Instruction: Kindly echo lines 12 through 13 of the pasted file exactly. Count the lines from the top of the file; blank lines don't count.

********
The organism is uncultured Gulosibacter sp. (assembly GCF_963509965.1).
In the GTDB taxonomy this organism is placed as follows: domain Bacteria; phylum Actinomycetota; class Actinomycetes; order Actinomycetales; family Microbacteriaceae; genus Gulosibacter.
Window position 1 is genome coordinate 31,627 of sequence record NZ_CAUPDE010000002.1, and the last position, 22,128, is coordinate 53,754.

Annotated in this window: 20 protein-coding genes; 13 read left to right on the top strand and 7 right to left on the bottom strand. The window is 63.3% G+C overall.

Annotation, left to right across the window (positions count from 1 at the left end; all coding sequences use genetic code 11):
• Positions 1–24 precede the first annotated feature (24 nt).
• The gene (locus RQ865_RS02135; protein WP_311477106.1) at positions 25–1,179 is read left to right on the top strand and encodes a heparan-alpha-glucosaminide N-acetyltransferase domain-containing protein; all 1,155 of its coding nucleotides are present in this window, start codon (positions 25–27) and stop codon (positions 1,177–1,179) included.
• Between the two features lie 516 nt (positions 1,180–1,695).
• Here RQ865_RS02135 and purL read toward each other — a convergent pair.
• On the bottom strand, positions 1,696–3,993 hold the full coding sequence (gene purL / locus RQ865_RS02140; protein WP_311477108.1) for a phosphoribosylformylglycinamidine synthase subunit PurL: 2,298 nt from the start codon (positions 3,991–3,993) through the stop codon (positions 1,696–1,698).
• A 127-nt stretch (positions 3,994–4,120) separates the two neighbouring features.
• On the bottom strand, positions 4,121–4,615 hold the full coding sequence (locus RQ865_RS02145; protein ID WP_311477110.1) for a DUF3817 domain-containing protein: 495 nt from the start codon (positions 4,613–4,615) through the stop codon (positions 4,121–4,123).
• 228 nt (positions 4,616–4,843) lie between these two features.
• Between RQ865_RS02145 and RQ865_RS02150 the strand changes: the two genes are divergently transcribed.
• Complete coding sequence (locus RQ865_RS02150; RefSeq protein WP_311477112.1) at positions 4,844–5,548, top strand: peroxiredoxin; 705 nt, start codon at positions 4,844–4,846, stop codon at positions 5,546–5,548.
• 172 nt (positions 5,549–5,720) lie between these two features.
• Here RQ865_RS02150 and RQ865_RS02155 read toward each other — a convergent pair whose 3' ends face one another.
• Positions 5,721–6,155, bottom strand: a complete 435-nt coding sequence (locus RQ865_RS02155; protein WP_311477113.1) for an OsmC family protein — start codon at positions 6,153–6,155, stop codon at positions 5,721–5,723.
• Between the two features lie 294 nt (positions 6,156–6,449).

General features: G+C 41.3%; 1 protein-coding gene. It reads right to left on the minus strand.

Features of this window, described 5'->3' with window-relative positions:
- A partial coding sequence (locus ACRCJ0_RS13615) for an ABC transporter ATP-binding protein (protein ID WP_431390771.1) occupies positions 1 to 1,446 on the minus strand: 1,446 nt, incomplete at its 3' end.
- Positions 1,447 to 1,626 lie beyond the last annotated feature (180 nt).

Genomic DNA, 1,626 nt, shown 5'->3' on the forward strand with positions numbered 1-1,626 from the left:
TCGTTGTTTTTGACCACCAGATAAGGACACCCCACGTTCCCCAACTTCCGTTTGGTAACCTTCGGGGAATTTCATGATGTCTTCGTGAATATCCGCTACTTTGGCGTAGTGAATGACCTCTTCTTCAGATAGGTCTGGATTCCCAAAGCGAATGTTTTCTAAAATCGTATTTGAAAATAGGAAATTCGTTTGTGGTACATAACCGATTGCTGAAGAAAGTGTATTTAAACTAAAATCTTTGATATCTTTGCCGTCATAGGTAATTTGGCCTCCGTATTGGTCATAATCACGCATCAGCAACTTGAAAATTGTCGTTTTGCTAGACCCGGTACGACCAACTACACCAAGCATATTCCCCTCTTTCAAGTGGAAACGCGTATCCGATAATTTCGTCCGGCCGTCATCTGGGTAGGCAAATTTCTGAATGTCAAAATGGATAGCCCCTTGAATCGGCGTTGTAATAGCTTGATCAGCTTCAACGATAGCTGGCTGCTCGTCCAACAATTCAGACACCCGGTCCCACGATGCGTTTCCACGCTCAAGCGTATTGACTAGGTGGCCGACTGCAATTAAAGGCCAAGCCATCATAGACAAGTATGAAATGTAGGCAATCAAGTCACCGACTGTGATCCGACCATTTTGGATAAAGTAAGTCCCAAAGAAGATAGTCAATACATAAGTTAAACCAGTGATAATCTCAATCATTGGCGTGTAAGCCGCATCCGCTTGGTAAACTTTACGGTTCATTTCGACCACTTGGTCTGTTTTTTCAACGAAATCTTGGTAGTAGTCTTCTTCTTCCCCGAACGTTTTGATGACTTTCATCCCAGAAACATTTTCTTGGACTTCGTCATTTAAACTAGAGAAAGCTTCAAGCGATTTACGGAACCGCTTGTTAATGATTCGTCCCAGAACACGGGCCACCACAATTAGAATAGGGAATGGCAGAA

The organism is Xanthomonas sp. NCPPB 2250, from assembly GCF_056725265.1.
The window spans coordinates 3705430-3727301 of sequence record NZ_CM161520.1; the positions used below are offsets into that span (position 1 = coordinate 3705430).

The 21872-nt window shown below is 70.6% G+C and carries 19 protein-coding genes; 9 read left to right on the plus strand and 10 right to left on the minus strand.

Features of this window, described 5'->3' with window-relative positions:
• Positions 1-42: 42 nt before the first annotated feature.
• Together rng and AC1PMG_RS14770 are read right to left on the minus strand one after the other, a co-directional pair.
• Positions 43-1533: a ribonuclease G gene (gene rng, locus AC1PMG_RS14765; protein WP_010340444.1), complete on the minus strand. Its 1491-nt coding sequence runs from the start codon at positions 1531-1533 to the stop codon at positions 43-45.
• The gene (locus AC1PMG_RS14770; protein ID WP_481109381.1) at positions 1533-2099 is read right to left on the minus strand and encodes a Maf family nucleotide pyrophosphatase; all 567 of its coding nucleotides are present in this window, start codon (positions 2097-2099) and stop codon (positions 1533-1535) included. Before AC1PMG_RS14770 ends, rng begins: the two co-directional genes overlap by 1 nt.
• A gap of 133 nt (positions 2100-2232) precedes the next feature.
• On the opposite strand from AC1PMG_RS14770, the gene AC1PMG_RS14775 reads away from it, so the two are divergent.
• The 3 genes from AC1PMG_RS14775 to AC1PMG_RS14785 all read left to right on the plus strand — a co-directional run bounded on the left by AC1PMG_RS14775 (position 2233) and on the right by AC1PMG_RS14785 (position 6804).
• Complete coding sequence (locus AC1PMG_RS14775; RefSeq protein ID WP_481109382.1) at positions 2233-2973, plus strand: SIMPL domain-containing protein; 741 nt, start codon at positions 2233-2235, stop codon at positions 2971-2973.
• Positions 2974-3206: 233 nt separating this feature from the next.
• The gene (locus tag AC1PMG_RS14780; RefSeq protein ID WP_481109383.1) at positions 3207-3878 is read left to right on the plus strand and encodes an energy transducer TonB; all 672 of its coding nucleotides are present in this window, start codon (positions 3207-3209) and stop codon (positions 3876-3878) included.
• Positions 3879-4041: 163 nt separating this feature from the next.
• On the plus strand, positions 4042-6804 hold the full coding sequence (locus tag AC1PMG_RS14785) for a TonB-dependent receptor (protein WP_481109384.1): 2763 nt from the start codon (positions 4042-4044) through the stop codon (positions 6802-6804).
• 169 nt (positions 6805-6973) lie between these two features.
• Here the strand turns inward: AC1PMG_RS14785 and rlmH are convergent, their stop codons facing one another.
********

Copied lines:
• On the bottom strand, positions 4,121–4,615 hold the full coding sequence (locus RQ865_RS02145; protein ID WP_311477110.1) for a DUF3817 domain-containing protein: 495 nt from the start codon (positions 4,613–4,615) through the stop codon (positions 4,121–4,123).
• 228 nt (positions 4,616–4,843) lie between these two features.